The bill has three main pieces: $311 billion in discretionary spending, $287 billion in tax cuts and $191 billion in increased benefit programs, such as Medicaid. Scattered throughout each are proposals that advance a political agenda more than an economic one. These range from $2 billion in tax credits for purchasing plug-in electric cars -- none of which are on the market today -- to a $70-billion reduction in the alternative minimum tax, which is far less likely to increase consumer spending than, say, a similarly sized payroll-tax holiday. And in some cases, the increases expand programs that may be hard to trim after the crisis passes. A good example is the $13 billion in additional funding for Title I, which benefits schools serving low-income students. What's worse, there are no accountability measures attached to those funds and no requirement to create jobs through the program, which has never been shown to improve student achievement. Finally, the bill contains a populist “Buy American” provision that recalls the worst protectionist impulses of the Great Depression.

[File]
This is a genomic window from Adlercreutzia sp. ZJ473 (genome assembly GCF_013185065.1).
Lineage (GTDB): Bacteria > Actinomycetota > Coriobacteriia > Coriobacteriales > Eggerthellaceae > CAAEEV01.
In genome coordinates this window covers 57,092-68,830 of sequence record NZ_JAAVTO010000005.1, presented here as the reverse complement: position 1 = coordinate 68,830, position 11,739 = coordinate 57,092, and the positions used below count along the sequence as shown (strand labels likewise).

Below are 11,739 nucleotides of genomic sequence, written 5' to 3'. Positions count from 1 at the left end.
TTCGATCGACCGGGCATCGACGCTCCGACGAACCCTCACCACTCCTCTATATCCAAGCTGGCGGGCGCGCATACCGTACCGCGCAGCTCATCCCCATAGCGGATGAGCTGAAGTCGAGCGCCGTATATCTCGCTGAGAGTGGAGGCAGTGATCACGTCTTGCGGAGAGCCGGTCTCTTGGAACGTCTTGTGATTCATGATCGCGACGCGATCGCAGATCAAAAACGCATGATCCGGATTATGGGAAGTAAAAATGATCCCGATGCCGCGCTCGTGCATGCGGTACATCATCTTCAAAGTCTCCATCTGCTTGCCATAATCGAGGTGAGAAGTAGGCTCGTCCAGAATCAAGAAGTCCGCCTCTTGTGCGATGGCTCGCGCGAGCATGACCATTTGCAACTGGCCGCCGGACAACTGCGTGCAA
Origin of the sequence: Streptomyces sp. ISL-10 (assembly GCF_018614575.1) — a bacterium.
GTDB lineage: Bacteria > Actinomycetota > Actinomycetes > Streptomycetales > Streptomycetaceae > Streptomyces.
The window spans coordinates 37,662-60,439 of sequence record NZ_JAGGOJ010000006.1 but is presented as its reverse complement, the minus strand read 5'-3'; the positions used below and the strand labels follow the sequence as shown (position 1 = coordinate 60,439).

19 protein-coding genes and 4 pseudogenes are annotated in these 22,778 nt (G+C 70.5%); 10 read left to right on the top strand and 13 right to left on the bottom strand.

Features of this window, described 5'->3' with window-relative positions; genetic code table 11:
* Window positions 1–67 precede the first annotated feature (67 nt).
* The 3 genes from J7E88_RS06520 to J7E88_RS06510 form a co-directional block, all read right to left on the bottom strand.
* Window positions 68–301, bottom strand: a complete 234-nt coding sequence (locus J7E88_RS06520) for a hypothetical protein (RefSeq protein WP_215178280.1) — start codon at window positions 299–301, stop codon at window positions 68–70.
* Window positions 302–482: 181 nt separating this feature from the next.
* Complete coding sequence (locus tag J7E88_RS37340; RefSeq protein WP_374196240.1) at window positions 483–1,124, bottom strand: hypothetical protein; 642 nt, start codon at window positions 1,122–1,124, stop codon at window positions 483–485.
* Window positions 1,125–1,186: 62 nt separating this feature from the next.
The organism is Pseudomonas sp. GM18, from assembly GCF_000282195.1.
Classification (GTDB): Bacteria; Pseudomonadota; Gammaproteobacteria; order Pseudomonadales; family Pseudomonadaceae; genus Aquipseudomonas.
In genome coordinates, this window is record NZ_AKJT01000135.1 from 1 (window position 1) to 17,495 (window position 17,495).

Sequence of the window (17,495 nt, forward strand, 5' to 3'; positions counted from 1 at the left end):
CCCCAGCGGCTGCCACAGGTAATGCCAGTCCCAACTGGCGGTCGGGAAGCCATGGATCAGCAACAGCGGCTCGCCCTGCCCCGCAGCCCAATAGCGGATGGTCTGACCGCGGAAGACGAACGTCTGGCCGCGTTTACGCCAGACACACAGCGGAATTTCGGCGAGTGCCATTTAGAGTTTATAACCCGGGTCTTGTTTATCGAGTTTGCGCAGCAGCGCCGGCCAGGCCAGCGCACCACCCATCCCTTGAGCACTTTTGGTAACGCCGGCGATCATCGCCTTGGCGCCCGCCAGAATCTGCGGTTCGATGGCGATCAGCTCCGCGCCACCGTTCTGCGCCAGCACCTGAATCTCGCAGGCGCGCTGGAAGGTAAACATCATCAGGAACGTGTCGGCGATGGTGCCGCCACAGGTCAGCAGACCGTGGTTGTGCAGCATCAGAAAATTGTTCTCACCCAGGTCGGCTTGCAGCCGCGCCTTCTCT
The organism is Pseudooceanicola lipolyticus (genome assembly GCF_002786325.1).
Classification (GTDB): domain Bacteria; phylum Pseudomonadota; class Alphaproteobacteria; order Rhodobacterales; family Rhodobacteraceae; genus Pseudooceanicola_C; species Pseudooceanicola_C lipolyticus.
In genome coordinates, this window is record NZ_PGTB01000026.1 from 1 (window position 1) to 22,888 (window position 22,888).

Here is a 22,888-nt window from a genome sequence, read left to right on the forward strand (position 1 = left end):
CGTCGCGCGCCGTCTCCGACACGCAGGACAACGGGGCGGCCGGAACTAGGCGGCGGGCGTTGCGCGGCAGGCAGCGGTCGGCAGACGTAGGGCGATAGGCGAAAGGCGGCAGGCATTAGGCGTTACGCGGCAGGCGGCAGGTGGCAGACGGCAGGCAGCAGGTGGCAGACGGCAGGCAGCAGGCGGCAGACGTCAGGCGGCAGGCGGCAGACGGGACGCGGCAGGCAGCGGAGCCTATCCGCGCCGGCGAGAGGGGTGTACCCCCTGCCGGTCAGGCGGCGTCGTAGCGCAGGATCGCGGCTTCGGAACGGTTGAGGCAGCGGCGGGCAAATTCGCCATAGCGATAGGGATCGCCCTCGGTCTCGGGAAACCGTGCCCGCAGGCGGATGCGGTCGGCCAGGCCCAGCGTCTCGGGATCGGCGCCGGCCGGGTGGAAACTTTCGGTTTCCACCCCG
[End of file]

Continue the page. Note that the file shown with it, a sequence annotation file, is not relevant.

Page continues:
Congress is certain to approve the current version of the bill, so it's futile to hope for improvements. Instead, we urge state and local governments to make sure taxpayers get the biggest return for the dollars that Washington borrows. A report by Moody's Economy.com last year noted that the most effective stimulus plans put money in the hands of those who have no choice but to spend it. The same report found that infrastructure projects were a good investment, but the "shovel ready" projects pitched by some communities simply aren’t worth building. To guard against construction projects that spend for the sake of spending, Brookings Institution urban planner Robert Puentes has offered a bit of sound advice to state and local officials: Put the infrastructure money they receive into repairs and renovations rather than new edifices. Such projects may not be flashy, but they're more likely to be worth the money.